The logic according to which the Copland Fanfare for the Common Man and the Barber Adagio for Strings make good companion pieces on a concert for Arnold Bax’s Second Symphony and the Bartok Second Piano Concerto eludes me. When you add that that’s just the first two thirds of a concert which also includes the Prokofiev Fourth Symphony, it gets even more curious. That was, however, the content of the Proms concert presented on August 16 by the Royal Philharmonic Orchestra, conducted by Andrew Litton. Fanfare for the Common Man is the sort of piece that could be described as Virgil Thomson said about another piece: it’s the perfect hors d’oeuvre: nobody’s appetite was ever hurt by it and nobody ever missed much by missing it; he might have added, in this case, that nobody’s budget was ever broken by rehearsing it. Whatever the merits of the music, and they’re considerable, its title is its big selling point; Copland had good reason to be grateful to Henry Wallace, who coined the phrase, or least brought it to political prominence.

The Barber Adagio has developed a reputation as the saddest music ever and an official mourning piece and just about anything other than a really good and well made piece of music. Andrew Litton, fortunately, didn’t treat it like funeral music; his performance was not overly lush and it moved and had shape. The Bartok, whose soloist was Yuja Wang, had lots of vigor and pep.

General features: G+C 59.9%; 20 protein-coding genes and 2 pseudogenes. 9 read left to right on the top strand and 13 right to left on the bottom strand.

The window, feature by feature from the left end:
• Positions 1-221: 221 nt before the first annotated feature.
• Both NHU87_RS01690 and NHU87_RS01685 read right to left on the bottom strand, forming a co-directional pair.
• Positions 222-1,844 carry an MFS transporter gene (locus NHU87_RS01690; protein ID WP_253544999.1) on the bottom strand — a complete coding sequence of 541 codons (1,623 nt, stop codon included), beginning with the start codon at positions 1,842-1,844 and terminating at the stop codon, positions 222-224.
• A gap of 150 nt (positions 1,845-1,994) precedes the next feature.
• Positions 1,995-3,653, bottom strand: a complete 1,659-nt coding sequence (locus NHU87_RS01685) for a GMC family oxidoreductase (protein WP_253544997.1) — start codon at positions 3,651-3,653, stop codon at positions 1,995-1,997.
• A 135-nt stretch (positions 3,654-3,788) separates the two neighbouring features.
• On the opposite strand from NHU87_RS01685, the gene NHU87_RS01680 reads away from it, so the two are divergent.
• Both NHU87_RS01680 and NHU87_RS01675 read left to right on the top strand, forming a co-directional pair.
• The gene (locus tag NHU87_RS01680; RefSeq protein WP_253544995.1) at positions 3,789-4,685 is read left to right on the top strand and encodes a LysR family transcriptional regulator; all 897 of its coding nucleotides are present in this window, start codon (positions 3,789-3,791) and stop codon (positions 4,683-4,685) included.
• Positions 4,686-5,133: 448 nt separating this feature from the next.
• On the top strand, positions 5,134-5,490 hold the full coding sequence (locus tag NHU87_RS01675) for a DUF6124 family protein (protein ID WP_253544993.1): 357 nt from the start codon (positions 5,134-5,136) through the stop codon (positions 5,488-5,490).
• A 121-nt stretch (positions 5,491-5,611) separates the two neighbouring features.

The big piece on the concert was the Bax Symphony. One (this one, anyway) hears Bax’s name a lot more often than one hears his music. The Second Symphony is generally in the same sound world as Vaughan Williams, but with a more motoric, driving, maybe even harsh, quality. The agitated quality of this particular work is apparently part of its being a product of his relationship with Harriet Cohen, a pianist who is nowadays known mainly as the dedicatee of the Six Dances in Bulgarian Rhythms of Bartok, but was considerable player and a champion of modern British music, and, apparently, a handful personally. (Glenda Jackson’s last work as an actress, incidentally, was playing Cohen in a short movie by Ken Russell about Bax; this comes to mind as a result of reading in the program that Russell had sponsored the recording of Bax’s symphonies.) The symphony itself is continually interesting and compelling, and well worth hearing.

The Prokofiev Fourth Symphony was commissioned by Serge Koussevtizky for the fiftieth anniversary of the Boston Symphony (along with a bunch of other pieces, including Stravinsky’s Symphony of Psalms); it’s first version was rather short and consisted of big chunks (directly, apparently) of his ballet The Prodigal Son: either because he was under the gun to get it finished or because he was unhappy with the size of the commissioning fee. In 1947 he revised the work, making it longer, and, presumably, attempting to increase its quotient of socialist realism (which didn’t help him much in the terror the Soviet government unleashed on composers in 1948). The revised version of the piece is about forty minutes long. Its orchestration is brilliant and effective. The first movement, after a lyric introduction, has some manic, almost comic, and appealing music which keeps coming back. I think the Bax is a better piece.